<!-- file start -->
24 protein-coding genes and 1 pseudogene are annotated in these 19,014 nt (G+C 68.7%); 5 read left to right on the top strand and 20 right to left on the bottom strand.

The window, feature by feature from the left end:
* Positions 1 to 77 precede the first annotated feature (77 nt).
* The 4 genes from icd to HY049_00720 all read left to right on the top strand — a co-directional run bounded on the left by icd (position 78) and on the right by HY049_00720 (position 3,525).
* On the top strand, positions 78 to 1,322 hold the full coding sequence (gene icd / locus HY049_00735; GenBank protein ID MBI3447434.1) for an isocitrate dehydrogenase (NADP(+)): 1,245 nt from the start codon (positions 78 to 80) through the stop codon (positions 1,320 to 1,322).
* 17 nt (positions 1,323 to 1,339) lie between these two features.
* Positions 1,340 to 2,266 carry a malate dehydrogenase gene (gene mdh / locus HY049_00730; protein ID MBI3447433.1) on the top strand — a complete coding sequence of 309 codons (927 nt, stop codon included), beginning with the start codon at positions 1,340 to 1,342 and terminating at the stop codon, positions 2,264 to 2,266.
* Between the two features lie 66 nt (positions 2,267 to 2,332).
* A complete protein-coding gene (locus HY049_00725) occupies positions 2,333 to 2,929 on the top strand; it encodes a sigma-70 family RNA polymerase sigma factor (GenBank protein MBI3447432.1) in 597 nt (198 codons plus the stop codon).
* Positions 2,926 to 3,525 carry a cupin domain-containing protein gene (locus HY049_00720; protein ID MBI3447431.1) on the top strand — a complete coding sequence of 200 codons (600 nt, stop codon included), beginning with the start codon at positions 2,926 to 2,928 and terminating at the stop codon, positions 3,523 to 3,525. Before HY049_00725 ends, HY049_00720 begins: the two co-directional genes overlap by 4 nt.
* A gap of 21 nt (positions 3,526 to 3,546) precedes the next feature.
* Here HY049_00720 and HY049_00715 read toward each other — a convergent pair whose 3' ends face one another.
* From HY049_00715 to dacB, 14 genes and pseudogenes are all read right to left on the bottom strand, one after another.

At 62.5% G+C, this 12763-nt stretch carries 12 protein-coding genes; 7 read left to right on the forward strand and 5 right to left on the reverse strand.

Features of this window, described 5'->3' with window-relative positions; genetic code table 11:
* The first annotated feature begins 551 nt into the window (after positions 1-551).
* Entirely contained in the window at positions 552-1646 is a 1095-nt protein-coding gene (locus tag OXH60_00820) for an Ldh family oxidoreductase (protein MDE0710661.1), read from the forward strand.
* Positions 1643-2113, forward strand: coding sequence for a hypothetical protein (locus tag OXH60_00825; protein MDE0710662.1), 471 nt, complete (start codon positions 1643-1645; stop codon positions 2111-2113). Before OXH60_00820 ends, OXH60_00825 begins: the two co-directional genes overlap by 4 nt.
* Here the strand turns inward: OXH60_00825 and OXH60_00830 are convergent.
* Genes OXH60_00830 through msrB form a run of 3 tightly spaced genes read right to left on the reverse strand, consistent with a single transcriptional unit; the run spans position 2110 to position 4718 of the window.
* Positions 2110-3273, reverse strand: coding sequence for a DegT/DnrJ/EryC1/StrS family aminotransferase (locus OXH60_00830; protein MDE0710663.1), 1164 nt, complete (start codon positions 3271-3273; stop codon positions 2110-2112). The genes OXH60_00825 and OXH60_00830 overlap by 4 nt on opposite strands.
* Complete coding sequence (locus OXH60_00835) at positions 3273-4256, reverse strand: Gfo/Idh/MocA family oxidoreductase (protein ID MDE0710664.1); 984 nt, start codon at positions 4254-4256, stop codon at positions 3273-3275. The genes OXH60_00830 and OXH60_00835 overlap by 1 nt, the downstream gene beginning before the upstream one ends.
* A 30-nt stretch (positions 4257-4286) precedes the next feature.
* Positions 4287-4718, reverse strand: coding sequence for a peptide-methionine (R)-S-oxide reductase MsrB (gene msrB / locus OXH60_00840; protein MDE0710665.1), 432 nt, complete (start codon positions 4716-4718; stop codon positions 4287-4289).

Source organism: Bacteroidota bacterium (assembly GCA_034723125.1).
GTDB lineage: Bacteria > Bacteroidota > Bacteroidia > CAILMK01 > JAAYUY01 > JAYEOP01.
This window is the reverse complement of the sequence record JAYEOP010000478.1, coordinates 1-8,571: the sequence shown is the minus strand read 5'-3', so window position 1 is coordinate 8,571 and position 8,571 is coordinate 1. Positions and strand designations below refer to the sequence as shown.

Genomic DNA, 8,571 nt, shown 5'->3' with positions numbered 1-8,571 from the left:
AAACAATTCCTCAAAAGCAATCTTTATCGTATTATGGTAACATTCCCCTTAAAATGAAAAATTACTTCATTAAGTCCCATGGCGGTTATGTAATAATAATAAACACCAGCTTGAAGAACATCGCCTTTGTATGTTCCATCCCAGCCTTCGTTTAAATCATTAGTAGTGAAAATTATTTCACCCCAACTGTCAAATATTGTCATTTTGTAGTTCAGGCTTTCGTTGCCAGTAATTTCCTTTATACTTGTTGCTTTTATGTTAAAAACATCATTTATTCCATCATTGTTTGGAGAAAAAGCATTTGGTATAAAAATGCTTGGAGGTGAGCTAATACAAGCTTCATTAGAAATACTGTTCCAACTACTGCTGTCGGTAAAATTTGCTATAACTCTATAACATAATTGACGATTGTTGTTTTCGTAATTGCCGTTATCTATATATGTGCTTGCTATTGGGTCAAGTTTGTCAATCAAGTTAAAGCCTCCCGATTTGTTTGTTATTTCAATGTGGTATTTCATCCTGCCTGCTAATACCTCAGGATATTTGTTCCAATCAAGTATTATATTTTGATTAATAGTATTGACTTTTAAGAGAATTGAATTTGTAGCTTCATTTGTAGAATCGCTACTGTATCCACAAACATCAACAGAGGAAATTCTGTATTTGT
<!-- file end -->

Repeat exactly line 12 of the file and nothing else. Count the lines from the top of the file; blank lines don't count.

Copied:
* Here HY049_00720 and HY049_00715 read toward each other — a convergent pair whose 3' ends face one another.